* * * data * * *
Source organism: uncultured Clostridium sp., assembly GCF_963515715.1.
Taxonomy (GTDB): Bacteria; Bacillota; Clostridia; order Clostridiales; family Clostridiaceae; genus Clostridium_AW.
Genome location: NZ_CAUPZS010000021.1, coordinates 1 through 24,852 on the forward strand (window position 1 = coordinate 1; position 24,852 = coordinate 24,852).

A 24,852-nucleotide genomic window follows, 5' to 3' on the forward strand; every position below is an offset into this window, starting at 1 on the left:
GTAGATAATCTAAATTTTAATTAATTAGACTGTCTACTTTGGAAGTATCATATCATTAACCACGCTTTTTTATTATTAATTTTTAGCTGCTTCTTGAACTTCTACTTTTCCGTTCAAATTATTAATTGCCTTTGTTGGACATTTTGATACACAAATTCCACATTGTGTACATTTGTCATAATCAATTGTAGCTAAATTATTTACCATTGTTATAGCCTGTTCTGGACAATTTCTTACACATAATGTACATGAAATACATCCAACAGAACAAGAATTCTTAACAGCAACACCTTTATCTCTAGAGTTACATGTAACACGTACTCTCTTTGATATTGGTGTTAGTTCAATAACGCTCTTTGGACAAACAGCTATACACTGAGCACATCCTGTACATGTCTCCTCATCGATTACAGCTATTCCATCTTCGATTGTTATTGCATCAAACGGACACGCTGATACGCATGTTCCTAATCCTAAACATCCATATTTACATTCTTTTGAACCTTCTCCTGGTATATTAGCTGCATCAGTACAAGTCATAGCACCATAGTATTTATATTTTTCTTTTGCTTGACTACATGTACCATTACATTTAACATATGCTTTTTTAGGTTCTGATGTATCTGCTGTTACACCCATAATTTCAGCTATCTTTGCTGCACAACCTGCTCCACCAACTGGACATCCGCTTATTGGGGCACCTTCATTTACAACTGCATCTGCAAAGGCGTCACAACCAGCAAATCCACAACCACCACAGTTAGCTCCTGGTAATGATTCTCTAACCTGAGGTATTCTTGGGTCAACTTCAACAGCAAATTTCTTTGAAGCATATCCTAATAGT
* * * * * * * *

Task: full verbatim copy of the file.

Source organism: uncultured Clostridium sp., assembly GCF_963515715.1.
Taxonomy (GTDB): Bacteria; Bacillota; Clostridia; order Clostridiales; family Clostridiaceae; genus Clostridium_AW.
Genome location: NZ_CAUPZS010000021.1, coordinates 1 through 24,852 on the forward strand (window position 1 = coordinate 1; position 24,852 = coordinate 24,852).

A 24,852-nucleotide genomic window follows, 5' to 3' on the forward strand; every position below is an offset into this window, starting at 1 on the left:
GTAGATAATCTAAATTTTAATTAATTAGACTGTCTACTTTGGAAGTATCATATCATTAACCACGCTTTTTTATTATTAATTTTTAGCTGCTTCTTGAACTTCTACTTTTCCGTTCAAATTATTAATTGCCTTTGTTGGACATTTTGATACACAAATTCCACATTGTGTACATTTGTCATAATCAATTGTAGCTAAATTATTTACCATTGTTATAGCCTGTTCTGGACAATTTCTTACACATAATGTACATGAAATACATCCAACAGAACAAGAATTCTTAACAGCAACACCTTTATCTCTAGAGTTACATGTAACACGTACTCTCTTTGATATTGGTGTTAGTTCAATAACGCTCTTTGGACAAACAGCTATACACTGAGCACATCCTGTACATGTCTCCTCATCGATTACAGCTATTCCATCTTCGATTGTTATTGCATCAAACGGACACGCTGATACGCATGTTCCTAATCCTAAACATCCATATTTACATTCTTTTGAACCTTCTCCTGGTATATTAGCTGCATCAGTACAAGTCATAGCACCATAGTATTTATATTTTTCTTTTGCTTGACTACATGTACCATTACATTTAACATATGCTTTTTTAGGTTCTGATGTATCTGCTGTTACACCCATAATTTCAGCTATCTTTGCTGCACAACCTGCTCCACCAACTGGACATCCGCTTATTGGGGCACCTTCATTTACAACTGCATCTGCAAAGGCGTCACAACCAGCAAATCCACAACCACCACAGTTAGCTCCTGGTAATGATTCTCTAACCTGAGGTATTCTTGGGTCAACTTCAACAGCAAATTTCTTTGAAGCATATCCTAATAGT